The cat, in this case, is Topeka minister Fred Phelps whose family’s protests at the funerals of dead soldiers have been met with massive public revulsion, special efforts to shield mourners from Phelps messages (basically that American soldiers are dying in combat because God is punishing the nation for tolerating homosexuality), and fears that the demonstrations could lead to a violent incident.
The United States Supreme Court has agreed to decide whether a soldier’s family can sue Phelps and his group. It’s a case in which the family of a Maryland soldier has sued Phelps for invasion of privacy and intentional infliction of emotional distress. The family won almost $11 million dollars in a judgment against Phelps. But a federal appeals court has thrown out that verdict saying that Phelps’ protest is protected by the First Amendment guarantee of free speech.
Missouri has fought this battle with Phelps. Missouri lost.
Missouri’s law limited access to the immediate funeral area by protesters. It was passed after Phelps’ group protested at a 2005 funeral of a soldier in St. Joseph. The state law forbade picketing “in front or about” a funeral location or procession and said demonstrations could not occur within a football field’s distance of the procession or location. Shirley Phelps-Rooper, the daughter of Fred Phelps, filed a lawsuit challenging the law. The suit reached the U. S. Supreme court last June and the court refused to hold a hearing on a lower court ruling that the United States government has “no compelling interest” in protecting people from unwanted messages in public areas. That ruling quoted a 1999 decision from the federal circuit court of appeals for this district:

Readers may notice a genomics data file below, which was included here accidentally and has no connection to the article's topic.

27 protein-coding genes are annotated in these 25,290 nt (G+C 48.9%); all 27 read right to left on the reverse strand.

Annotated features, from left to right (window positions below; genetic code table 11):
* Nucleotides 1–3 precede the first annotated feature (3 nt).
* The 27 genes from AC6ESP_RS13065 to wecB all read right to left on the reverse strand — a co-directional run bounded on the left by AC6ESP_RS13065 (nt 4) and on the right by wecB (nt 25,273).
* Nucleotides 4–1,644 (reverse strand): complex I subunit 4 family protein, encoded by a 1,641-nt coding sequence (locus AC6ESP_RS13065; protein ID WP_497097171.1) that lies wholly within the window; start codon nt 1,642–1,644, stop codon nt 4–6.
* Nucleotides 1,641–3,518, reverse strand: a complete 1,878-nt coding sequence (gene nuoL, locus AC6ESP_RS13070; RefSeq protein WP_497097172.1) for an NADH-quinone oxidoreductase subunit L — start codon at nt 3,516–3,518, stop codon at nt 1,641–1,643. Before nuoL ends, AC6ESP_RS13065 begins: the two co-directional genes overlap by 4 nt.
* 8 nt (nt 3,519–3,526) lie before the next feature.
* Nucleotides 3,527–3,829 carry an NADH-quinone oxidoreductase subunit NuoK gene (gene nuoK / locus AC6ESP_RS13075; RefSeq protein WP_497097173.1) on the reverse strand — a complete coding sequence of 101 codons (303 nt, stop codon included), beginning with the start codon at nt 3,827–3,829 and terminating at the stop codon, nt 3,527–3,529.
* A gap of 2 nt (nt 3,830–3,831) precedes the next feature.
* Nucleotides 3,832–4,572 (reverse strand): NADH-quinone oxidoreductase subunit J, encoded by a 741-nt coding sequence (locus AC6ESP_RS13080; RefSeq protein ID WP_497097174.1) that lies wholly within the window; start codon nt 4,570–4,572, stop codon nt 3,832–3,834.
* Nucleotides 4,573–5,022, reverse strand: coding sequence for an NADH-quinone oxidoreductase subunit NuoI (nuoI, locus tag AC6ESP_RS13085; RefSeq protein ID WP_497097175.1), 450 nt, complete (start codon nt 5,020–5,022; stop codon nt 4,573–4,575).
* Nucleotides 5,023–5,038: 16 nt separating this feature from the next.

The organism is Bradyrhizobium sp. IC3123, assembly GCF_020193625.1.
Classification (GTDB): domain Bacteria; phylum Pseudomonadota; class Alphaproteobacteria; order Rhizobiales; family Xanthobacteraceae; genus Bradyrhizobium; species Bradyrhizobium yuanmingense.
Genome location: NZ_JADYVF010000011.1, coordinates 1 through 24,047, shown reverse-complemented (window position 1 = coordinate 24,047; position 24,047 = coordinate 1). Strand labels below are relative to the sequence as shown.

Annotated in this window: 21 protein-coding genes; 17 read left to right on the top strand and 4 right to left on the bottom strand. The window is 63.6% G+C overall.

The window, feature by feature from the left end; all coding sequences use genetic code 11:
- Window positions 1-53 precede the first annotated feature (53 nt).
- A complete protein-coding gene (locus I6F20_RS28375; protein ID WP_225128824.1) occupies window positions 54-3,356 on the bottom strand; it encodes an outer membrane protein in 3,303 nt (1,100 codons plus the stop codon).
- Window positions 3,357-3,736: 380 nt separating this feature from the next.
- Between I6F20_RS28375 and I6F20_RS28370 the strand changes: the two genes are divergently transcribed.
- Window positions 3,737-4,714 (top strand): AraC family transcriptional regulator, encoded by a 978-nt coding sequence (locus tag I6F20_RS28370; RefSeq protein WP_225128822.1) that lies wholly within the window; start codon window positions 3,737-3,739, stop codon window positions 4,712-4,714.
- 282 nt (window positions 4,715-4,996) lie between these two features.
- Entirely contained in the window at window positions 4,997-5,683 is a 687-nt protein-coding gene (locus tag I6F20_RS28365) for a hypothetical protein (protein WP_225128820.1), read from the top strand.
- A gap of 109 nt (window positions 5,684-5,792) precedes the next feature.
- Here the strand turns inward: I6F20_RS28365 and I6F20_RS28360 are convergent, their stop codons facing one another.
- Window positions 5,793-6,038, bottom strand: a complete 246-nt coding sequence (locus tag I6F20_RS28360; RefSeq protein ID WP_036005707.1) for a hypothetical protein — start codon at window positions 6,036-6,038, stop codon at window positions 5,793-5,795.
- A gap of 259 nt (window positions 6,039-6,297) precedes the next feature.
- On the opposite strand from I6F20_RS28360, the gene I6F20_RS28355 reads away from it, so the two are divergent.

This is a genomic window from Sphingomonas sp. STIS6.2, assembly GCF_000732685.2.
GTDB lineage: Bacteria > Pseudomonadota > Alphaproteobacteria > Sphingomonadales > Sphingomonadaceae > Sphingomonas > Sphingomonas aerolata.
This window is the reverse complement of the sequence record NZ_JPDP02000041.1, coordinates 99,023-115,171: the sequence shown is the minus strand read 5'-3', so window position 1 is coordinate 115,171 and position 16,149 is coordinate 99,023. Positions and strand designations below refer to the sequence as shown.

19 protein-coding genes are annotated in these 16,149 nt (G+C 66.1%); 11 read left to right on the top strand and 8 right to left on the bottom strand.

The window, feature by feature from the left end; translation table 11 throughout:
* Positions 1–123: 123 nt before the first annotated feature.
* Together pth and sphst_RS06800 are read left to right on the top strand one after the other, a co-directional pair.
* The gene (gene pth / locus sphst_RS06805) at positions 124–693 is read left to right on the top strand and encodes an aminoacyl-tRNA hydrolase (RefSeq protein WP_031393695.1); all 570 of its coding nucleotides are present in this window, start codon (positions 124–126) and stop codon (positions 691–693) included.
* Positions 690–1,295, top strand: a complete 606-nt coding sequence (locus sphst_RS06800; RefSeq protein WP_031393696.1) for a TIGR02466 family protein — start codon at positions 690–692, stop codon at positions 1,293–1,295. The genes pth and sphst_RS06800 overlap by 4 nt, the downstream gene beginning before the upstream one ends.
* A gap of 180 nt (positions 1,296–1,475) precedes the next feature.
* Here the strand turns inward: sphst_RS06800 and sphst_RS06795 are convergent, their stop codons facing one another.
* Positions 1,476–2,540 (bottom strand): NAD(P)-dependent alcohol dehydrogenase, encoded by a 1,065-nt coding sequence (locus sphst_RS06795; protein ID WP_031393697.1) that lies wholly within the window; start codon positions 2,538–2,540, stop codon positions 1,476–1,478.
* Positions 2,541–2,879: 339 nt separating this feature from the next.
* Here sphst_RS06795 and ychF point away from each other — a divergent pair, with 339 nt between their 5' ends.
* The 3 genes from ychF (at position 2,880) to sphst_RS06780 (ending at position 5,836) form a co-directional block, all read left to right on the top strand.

“We recognize that lines have to be drawn, and we choose to draw the line in such a way as to give the maximum possible protection to speech, which is protected by the express words of the Constitution.”
Missouri’s law has not been declared unconstitutional. But the court’s decision means it cannot be enforced unless its constitutionality is upheld.
“The public is served by the preservation of constitutional rights,” said the appeals court decision that was allowed to stand by the U. S. Supreme Court.
The federal court in Richmond, Virginia has ruled in the Maryland case that the messages put forth by the Phelps family is “highly offensive” and “repugnant,” but is protected by the First Amendment because it “intended to spark debate about issues.”
One factor in the Maryland case is a posting on the Phelps church website that attacked the father of the Maryland soldier for raising his son a Catholic and supporting his military career. The website claimed the father, Albert Synder, raised his son “for the devil,” and taught his son “to defy his creator.”
Courts over time have ruled that free speech does have its limits. The most famous phrase, often quoted, that “shouting ‘FIRE;’ in a crowded theater” is cited as an example of speech that does not deserve protection.
The First Amendment is not about protecting popular speech, for it needs no protection. History gives us numerous examples of unpopular speech that changed our country because those who spoke were protected by that First Amendment. Courts have been called up on to draw the line between unpopular speech and irresponsible speech. Libel and slander laws, which themselves call for court interpretation from time to time, are considered a citizen’s protection against irresponsible speech.
But what happens when a church personally attacks the father of a dead soldier and disrupts the family’s ability to mourn its loss?
That’s for the United States Supreme Court to consider.
We’ll be watching to see if the ruling gives any new life to the Missouri law.